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Title: The European research elite: a cross-national study of highly productive academics in 11 countries
Authors: Kwiek, Marek
Keywords: academic profession
faculty work
faculty research productivity
highly productive academics
higher education policy
European universities
publishing productivity
Lotka's law
Alfred Lotka
Derek de Solla Price
academic stratification
research top performers
highly performing academics
publishing patterns
high publishers
low publishers
academic productivity
research productivity
research hours
teaching hours
teaching and research
predictors of productivity
correlates of productivity
high productivity
European academics
CAP survey
EUROAC survey
Changing Academic Profession
inequality in knowledge production
knowledge production
European higher education
Social stratification in science
academic inequality
top performers
skewed distribution
refression analysis
highly publishing academics
Issue Date: 2015
Citation: Higher Education, OnlineFirst: June 13, 2015
Abstract: In this paper, we focus on a rare scholarly theme of highly productive academics, statistically confirming their pivotal role in knowledge production across 11 systems studied. The upper 10 % of highly productive academics in 11 European countries studied (N = 17,211) provide on average almost half of all academic knowledge production. In contrast to dominating bibliometric studies of research productivity, we focus on academic attitudes, behaviors, and perceptions as predictors of becoming research top performers across European systems. Our paper provides a (large-scale and cross-country) corroboration of the systematic inequality in knowledge production, for the first time argued for by Lotka (J Wash Acad Sci 16:317–323, 1929) and de Solla Price (Little science, big science. Columbia University Press, New York, 1963). We corroborate the deep academic inequality in science and explore this segment of the academic profession. The European research elite is a highly homogeneous group of academics whose high research performance is driven by structurally similar factors, mostly individual rather than institutional. Highly productive academics are similar from a cross-national perspective, and they substantially differ intra-nationally from their lower-performing colleagues.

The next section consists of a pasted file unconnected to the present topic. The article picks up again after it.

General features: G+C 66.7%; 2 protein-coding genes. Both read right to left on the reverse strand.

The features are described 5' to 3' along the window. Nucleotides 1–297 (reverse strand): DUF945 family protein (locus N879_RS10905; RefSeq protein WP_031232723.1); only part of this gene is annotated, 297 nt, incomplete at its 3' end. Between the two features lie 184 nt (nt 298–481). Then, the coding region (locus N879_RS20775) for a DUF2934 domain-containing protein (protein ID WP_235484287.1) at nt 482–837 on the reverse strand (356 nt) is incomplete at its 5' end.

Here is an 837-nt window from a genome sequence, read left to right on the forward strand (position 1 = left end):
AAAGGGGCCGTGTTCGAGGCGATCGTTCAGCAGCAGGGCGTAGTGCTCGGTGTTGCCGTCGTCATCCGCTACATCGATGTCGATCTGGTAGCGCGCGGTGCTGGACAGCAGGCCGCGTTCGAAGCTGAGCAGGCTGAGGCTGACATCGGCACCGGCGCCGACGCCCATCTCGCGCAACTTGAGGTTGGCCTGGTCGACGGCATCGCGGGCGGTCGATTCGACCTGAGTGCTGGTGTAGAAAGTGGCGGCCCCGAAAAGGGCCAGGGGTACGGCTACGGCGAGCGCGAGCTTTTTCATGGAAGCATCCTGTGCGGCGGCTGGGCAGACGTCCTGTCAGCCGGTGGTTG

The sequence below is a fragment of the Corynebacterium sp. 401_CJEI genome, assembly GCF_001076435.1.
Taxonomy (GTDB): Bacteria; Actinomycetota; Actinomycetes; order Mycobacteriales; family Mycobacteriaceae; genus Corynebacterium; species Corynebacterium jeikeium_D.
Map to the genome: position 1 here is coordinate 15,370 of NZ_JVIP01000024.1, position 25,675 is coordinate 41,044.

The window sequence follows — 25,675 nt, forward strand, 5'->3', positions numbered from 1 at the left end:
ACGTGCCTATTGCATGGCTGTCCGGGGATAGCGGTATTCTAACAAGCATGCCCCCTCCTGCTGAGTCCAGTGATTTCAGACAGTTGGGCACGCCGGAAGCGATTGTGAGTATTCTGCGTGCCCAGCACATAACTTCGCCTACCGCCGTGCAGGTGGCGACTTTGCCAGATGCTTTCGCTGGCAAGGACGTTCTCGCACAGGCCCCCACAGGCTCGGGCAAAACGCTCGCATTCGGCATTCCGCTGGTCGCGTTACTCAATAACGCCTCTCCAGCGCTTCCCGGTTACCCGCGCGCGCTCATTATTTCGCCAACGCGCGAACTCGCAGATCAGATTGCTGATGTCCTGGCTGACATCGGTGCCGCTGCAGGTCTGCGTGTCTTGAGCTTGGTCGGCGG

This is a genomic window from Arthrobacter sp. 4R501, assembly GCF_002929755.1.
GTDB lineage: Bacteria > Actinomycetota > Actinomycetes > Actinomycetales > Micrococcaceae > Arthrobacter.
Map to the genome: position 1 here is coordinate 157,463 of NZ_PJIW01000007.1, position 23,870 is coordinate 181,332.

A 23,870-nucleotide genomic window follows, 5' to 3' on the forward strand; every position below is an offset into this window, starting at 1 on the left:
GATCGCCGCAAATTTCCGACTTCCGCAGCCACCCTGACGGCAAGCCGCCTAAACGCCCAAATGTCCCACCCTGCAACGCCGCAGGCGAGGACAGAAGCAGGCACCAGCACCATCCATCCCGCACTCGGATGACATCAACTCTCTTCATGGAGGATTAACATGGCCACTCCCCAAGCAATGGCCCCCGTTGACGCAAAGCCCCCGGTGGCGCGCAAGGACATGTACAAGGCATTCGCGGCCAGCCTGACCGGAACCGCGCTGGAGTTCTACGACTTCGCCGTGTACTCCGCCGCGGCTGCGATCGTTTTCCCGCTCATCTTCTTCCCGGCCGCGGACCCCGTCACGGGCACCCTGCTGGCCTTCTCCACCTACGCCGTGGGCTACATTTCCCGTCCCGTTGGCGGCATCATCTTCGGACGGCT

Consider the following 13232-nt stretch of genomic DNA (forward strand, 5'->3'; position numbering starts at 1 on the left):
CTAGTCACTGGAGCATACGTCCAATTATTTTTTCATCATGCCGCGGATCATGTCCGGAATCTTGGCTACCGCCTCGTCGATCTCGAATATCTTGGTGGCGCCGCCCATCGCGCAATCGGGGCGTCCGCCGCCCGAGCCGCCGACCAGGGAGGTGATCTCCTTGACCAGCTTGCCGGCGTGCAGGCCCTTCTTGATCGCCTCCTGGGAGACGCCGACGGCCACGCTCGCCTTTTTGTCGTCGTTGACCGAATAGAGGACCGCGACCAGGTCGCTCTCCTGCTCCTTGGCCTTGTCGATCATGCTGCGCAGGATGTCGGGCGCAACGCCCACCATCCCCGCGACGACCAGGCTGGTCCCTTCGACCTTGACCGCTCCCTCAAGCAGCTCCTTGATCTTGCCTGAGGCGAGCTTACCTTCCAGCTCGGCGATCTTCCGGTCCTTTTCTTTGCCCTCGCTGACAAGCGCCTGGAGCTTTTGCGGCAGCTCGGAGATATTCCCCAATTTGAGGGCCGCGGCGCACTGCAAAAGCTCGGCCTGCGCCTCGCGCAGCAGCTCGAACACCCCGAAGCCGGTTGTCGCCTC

DOI: 10.1007/s10734-015-9910-x
Appears in Collections:Artykuły naukowe (WNS)

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